How are people unit testing code that uses Linq to SQL?

  • I'm just trying out ASP.NET MVC with Linq2Sql and tried to write a few unit tests for the "TaskList" demo application. Ran into very strange errors, and then I stumble across this. Very sad to see something so simple thwart a great technology stack. – willasaywhat Dec 2 '08 at 19:19
  • Look at this answer to see how to effectively and successfully test with LINQ to SQL: stackoverflow.com/questions/4128640/… – Steven Nov 9 '10 at 20:30
  • There are enough query-parts that work fine with linq to objects that don't with linq to sql. It would be great if we had a mechanism to test linq2sql compatibility without actually running against an SQL Server.(for SQL Server that is, implementations for other DBMS may support other expression transformation). When you want to test your Specification Pattern or a DSL to assemble query parts (filters, transformations, aggregations) there seems to be no alternative to running the tests against an actual db instance. Or is there? – mbx Jun 24 '15 at 8:59


Fredrik has put an example solution on how to do unit test linq2sql applications over at his blog. You can download it at:


Not only do I think its great that he posted an example solution, he also managed to extract interfaces for all classes, which makes the design more decoupled.

My old post:

*I found these blogs that I think are a good start for making the DataContext wrapper: Link1 Link2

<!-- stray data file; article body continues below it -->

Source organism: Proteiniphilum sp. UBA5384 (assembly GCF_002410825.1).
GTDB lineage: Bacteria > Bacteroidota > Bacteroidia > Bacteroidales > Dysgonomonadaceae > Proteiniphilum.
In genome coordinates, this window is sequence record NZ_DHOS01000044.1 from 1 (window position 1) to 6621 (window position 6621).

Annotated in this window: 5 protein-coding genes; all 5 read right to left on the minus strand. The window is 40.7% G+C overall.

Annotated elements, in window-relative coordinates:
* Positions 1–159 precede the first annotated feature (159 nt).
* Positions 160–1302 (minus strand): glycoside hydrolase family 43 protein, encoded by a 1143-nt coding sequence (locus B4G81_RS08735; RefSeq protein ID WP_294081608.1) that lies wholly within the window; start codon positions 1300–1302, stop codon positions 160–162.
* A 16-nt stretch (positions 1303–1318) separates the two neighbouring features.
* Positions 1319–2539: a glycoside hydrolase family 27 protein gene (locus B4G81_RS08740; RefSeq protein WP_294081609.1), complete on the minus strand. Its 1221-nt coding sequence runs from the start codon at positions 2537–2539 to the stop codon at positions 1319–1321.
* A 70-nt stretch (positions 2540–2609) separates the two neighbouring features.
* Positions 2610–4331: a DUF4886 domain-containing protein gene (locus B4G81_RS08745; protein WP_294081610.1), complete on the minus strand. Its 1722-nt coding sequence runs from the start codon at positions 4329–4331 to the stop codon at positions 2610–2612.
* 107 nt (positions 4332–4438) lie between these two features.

They cover almost the same topic except that the first one implements means for extracting interfaces for the tables as well. The second one is more extensive though, so I included it as well.*

  • The actual address on the first link is incorrect, copy and paste the address to see the really useful article. – Colin Desmond Apr 30 '09 at 9:35
  • 5
    the links seem to be dead – Ha11owed Jul 13 '13 at 14:59
  • 1
    I was able to find the example code (zip download works too) and Link1 on the Way Back Machine so those links are fixed now. I wasn't able to find a working copy of Link2. – David Dowdle Feb 7 '14 at 16:09

3 years late, but this is how I do it:


No need to write a wrapper or do lots of plumbing, just drop the T4 template next to your .dbml and you get:

  1. An interface for your data context e.g. IExampleDataContext
  2. An in-memory mock for your data context e.g. MemoryExampleDataContext

Both will automatically use the mappings you've already configured in your DBML.

So you can do things like

public class ProductRepo {
    IExampleDataContext DB { get; set };
    public ProductRepo(IExampleDataContext db) {
        DB = db;

    public List<Product> GetProducts() {
        return DB.Products.ToList();

and you can call that with either

new ProductRepo(new MemoryExampleDataContext()).GetProducts(); // for testing


new ProductRepo(new ExampleDataContext()).GetProducts(); // use the real DB
  • It's a great solution, worked like a charm, THANK you ! It only lacks stored procedures in Interface. – TPAKTOPA Feb 14 at 15:10